Marion County

Biography - T. W. WILLIAMS

Among the strong and influential citizens of Marion county, the record of whose lives have become an essential part of the history of the section, the gentleman whose name appears above occupies a prominent place, and for many years has exerted a beneficial influence in the community in which he resides.

T. W. Williams, the well-known Justice of the Peace at Salem, Illinois, was born in Silver Springs, Wilson county, Tennessee, May 22, 1837, the son of W. G. Williams, a man of sterling worth and influence, who was born and reared at Silver Springs. He came to Illinois in 1845, locating in the northern part of Marion county which is now embraced in Kinmundy township, where he developed a farm, making a comfortable home and a good living during his residence there. Thomas Williams, father of W. G. Williams and grandfather of the subject of this sketch, came to Illinois with the family in 1845. He was a North Carolinian by birth and a fine type of the true Southern gentleman. He followed farming all his life. He died in Kinmundy. W. G. Williams died in 1904, at the advanced age of eighty-seven years. The mother of the subject was Mary Morning, a native of old Virginia and a woman of many estimable traits. She passed to her rest in 1852. Mr. and Mrs. W. G. Williams were the parents of nine children as follows: Elizabeth, widow of R. G. Williams, who now lives in Foster township, Marion county; T. W., our subject; Othnial, who is living at Raleigh, Saline county, Illinois, was a soldier in the Civil war; Joseph died while in the Union army; G. H. also died in the Union army; George M. was killed while in the Federal ranks; Henry N. also died in the Union army; Carroll died in infancy; Mary Jane is the wife of John Carman, living at Kinmundy, this county.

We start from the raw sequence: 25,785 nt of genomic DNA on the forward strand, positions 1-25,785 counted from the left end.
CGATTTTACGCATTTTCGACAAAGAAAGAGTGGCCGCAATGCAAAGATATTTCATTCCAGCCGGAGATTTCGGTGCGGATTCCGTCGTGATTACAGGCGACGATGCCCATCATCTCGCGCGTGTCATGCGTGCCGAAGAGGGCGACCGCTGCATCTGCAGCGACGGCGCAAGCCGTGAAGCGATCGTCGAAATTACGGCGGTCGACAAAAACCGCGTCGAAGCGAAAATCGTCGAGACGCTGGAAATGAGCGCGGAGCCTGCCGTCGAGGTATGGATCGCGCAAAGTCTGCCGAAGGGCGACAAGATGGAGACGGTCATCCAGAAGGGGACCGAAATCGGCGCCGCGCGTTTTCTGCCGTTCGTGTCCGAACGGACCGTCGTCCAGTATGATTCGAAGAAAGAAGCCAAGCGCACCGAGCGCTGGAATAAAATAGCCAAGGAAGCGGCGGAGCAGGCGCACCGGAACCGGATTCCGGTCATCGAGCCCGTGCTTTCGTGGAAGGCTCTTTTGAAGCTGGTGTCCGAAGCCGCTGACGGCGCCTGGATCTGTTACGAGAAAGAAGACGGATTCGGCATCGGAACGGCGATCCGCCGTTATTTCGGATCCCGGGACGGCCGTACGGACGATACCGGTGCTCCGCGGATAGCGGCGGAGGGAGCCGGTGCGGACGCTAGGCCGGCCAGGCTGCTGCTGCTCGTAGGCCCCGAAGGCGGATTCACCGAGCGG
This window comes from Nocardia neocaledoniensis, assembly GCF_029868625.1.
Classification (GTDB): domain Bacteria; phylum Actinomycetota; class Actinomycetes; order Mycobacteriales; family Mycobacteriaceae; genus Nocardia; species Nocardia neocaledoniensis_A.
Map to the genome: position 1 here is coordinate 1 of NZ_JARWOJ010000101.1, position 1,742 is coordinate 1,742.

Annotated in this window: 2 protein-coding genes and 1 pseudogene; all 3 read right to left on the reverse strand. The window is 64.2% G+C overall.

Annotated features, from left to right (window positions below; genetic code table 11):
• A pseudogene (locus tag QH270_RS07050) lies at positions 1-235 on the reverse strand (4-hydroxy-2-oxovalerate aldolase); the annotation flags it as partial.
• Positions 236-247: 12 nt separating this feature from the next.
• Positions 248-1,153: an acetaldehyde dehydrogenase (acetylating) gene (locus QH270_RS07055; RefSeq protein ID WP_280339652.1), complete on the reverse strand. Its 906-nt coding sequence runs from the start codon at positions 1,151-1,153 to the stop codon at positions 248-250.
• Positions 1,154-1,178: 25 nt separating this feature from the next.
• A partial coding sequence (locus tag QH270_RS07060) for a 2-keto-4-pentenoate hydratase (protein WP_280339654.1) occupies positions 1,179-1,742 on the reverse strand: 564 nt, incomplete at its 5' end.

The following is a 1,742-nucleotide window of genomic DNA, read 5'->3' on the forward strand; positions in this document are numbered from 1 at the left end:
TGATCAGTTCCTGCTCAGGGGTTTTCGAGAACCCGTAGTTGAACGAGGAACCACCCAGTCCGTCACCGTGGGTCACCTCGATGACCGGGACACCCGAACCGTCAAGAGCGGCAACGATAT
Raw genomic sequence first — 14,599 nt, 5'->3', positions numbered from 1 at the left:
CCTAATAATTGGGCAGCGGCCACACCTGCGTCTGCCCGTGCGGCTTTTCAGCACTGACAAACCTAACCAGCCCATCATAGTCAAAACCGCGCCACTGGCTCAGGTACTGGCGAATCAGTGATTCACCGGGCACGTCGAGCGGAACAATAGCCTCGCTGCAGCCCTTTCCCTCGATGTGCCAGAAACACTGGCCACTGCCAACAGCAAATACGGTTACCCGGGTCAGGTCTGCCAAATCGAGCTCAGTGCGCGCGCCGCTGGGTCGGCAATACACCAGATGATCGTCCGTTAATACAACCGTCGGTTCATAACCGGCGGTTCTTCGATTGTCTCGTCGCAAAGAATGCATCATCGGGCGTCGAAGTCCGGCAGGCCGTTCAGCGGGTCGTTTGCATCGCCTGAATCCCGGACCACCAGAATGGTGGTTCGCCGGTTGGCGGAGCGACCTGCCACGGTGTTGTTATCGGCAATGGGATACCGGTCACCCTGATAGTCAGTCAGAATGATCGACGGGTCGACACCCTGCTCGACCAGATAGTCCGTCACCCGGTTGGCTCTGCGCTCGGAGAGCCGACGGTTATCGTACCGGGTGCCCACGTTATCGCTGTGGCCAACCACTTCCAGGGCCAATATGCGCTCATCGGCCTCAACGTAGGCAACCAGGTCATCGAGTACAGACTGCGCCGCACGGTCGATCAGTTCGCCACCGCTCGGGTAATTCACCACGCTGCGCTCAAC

The subject's father married the second time, his last wife being Martha Bocikiewicz, and by this union five children were born as follows: Piety Smith, now de-ceased, who lived in Hamilton county, Illinois; W. G., Jr., who is living in Hamilton county; F. O., who is also a resident of Hamilton county; John V., is a Baptist minister, living at Galitia, Saline county, Illinois; Priscilla died at the age of ten years.

T. W. Williams, our subject, was raised on the farm and attended the common schools where he diligently applied himself and received a fairly good education. After he reached maturity he bought and sold livestock, making this business a success from the start, having much natural ability as a trader. He lived on the farm for twenty-five years. He also made a marked success later dealing in livestock and grain, becoming widely known not only as a man of unusual industry but also of scrupulous honesty.